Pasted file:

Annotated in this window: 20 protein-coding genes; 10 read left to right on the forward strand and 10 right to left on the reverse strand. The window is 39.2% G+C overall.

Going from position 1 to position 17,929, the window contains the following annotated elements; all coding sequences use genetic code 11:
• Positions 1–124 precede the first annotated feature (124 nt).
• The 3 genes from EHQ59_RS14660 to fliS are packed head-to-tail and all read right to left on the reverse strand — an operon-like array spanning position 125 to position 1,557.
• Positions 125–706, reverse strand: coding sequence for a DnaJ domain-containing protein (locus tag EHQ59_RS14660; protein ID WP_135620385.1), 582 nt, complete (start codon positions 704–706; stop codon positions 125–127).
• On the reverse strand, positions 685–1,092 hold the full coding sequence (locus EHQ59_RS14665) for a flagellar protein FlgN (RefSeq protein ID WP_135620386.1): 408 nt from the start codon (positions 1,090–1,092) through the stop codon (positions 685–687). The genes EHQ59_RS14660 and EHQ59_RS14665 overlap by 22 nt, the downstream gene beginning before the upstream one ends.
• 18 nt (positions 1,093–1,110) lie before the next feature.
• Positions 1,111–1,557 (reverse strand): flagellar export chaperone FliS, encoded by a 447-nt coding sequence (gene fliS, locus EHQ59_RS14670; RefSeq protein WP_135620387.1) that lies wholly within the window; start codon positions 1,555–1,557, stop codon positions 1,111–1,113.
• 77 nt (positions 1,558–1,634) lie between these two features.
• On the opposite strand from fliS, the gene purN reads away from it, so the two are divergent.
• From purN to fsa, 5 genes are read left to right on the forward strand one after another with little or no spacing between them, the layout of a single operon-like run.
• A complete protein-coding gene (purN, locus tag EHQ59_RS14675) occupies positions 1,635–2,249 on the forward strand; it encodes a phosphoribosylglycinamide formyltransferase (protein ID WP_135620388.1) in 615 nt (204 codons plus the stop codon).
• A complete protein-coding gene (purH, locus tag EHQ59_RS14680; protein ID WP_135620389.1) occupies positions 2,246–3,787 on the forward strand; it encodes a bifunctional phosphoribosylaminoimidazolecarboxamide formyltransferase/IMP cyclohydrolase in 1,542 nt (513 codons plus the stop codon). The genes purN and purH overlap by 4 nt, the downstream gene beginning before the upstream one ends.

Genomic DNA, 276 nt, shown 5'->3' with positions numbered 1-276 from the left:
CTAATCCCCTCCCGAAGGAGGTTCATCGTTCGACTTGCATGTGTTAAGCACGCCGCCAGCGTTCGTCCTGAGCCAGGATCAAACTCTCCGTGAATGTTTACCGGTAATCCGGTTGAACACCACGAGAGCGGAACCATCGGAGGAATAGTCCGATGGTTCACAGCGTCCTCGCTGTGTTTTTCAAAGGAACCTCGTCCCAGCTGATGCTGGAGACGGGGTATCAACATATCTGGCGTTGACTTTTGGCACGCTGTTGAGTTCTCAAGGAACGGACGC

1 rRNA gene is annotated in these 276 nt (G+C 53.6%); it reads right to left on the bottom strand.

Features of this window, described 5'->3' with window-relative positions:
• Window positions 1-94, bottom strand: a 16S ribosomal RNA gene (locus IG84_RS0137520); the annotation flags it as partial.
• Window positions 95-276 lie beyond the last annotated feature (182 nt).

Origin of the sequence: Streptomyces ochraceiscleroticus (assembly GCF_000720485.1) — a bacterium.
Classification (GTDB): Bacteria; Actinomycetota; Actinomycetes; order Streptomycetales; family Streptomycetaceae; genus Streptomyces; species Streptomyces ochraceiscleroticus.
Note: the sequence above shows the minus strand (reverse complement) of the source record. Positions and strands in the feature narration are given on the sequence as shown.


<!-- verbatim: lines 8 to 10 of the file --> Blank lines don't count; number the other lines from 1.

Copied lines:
• Positions 1,111–1,557 (reverse strand): flagellar export chaperone FliS, encoded by a 447-nt coding sequence (gene fliS, locus EHQ59_RS14670; RefSeq protein WP_135620387.1) that lies wholly within the window; start codon positions 1,555–1,557, stop codon positions 1,111–1,113.
• 77 nt (positions 1,558–1,634) lie between these two features.
• On the opposite strand from fliS, the gene purN reads away from it, so the two are divergent.